Barcelona introduced in 2007 a 30 km/h zone (Zona 30) in its city centre and since then, similar zones are being implemented in the rest of the city and accident rates have dropped by 27% (CDC, 2009). Since the introduction of Zona 30, the 30 km/h speed limit has been extended to 215 km2 (26% of the city) and has seen cycling trips increase by 30% overall, from around 1% in 2006 to nearly 2% in 2009. The Zona 30 areas included additional mobility measures such as street signs, rubber studs, raised pedestrian crossings and humps. In Bristol (UK), two streets were given 20 mph limits in 2011 and within 6 months, cycling and pedestrian activities increased by up to 12% in these roads (Cedeño-Tovar and Kilbane-Dawe, 2013).
Car Free Zones
Car-free zones are usually urban planning strategies that seek to regenerate spaces that are heavily affected by road-traffic. The objective of creating car-free spaces is to increase quality of life in the surrounding areas and to encourage citizens to shift from private motorisation to cycling and walking exclusively. In the European Union, reclaiming city streets for people has become a priority in environmental planning with noticeable policy examples in Copenhagen, Strasbourg, Ghent, London (Vauxhall Cross), Cambridge, Wolverhampton and Oxford (EC, 2014). According to a study carried out in Northampton (UK), reclaiming heavily congested zones through the introduction of car-free zones can reduce 15% of peak hour traffic in the immediate surroundings and helps guarantee critical mass patronage for public transport and cycling (NCC, 2007)
Parking Rationing & Charging
The use of individual motorised transportation can be discouraged through parking rationing and charging practises. Parking rationing consists in reducing the number of available parking areas in the city while parking charging consists in applying high tariffs to vehicles that use those areas, either generally or during a specific period of time. The usual parking management actions are directed to regenerate city centres and aimed to increase the viability of business by improving trade, and their outcomes are directly related to a modal shift (although not exclusively towards cycling).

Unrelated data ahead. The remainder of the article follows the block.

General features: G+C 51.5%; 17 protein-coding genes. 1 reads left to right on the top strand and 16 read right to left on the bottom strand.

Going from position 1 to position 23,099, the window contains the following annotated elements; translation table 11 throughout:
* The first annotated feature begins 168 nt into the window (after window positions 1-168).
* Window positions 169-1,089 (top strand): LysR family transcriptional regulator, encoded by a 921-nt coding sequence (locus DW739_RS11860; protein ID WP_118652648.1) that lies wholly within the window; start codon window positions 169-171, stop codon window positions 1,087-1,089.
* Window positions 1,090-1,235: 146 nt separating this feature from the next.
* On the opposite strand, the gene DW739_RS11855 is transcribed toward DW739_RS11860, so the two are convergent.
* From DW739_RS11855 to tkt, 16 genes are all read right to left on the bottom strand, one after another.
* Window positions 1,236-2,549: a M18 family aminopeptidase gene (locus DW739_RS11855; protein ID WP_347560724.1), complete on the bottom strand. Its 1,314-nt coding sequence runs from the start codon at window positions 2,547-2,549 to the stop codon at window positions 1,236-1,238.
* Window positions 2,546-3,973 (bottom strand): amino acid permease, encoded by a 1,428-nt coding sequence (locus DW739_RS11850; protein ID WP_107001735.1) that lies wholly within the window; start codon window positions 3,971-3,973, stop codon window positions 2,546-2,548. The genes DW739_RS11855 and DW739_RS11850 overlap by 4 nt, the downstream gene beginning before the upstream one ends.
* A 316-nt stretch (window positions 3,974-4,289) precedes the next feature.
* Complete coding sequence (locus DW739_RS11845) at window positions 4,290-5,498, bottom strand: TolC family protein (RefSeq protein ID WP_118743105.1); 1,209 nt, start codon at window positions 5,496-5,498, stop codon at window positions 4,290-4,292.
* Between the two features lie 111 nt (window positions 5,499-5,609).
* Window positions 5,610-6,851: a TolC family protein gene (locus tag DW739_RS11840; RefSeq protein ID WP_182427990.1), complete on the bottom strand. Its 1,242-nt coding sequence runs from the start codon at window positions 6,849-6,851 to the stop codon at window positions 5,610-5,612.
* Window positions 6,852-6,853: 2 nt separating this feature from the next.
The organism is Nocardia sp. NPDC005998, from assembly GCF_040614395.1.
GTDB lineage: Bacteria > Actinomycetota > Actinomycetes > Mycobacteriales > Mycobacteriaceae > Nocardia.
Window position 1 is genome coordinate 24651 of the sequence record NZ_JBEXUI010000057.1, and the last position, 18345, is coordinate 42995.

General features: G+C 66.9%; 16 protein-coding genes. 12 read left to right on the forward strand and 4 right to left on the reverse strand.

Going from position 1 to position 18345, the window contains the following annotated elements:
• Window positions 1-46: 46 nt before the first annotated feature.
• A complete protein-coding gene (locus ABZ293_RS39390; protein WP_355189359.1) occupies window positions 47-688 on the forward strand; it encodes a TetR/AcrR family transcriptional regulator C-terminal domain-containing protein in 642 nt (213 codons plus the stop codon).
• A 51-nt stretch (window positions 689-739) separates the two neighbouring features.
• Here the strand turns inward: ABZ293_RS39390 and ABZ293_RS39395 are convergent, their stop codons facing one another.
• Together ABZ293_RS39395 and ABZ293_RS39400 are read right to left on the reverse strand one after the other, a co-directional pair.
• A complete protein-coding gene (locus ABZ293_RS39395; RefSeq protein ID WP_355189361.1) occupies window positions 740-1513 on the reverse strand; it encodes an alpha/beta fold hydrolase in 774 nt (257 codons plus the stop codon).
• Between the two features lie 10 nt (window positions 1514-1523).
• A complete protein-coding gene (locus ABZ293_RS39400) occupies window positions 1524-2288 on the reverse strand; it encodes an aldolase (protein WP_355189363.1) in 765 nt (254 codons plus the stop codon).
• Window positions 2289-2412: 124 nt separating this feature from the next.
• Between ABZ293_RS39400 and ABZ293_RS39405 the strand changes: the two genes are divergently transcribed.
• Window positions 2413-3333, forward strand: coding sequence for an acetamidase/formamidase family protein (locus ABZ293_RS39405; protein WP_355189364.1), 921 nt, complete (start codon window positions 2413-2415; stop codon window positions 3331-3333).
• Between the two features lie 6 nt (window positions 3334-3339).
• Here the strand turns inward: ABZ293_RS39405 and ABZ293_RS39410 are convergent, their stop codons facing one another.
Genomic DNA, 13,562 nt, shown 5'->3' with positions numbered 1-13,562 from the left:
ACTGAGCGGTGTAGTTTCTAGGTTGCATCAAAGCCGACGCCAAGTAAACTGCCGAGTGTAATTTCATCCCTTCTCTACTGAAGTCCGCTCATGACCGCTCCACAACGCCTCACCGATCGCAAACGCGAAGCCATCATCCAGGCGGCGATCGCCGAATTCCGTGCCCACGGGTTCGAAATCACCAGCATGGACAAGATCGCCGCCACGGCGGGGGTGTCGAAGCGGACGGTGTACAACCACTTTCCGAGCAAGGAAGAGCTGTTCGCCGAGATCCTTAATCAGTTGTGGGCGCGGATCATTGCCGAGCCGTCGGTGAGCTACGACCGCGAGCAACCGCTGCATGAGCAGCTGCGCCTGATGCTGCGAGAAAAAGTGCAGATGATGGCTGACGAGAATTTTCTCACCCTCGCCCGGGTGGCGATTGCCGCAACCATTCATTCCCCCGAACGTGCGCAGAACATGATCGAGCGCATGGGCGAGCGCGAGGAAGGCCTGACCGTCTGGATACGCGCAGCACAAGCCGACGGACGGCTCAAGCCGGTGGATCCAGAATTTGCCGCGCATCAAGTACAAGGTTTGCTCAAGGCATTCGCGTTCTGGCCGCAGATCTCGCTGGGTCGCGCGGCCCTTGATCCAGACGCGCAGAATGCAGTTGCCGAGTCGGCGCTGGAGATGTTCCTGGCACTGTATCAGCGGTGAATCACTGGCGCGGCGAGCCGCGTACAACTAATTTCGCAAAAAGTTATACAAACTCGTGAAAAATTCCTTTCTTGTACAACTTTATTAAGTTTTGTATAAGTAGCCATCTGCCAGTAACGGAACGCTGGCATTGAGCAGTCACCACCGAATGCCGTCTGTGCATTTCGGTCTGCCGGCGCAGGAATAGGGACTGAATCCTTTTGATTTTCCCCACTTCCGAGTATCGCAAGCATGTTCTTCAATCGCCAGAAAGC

Applying high parking charges translates in a reduction of traffic congestion. A study carried out by the Association of Town & City Management in 18 cities in the UK suggested that parking costs should be adjusted to the type of location being referred to in order to be effective (ATCM, 2013). A study conducted in Valletta (Malta), suggested that reducing the amount of parking slots in the central area of the city as well as introducing a charging system for non-residents (6.25 €/day) made the amount of vehicles entering the city centre decline by 7.4%, along with a 10% shift from private motorisation to public transport, cycling and walking (Attard and Ison, 2014).
Higher vehicle costs
Higher vehicle costs should be generally associated with the vehicle ownership costs and the vehicle use costs. Vehicle use costs are usually considered as the costs related to fuel consumption, maintenance and use taxes. When considering economic factors related to ownership and use, cycling is a more cost-effective alternative. In the UK, the following factors apply when counting the costs of choosing a bicycle over a car. The initial outlay of a bicycle is in general, much lower than that of a car (in its cost, the interest lost and the depreciation). The minimum third party liability and the vehicle excise duty (VED) are not mandatory for cyclists. Fuel costs are a major factor where cycling benefits over motoring, as well as maintenance and parts. In general, travelling 10 miles/day by bicycle could save of up to €2,150 each year (around £1500). This is especially related to the fact that in the UK, about one fifth of the energy consumed in transport comes from journeys of less than 8 km which could be made by foot or bicycle (Brand et al., 2014).
In a final article, we will cover some of the conclusions from the ECF Report.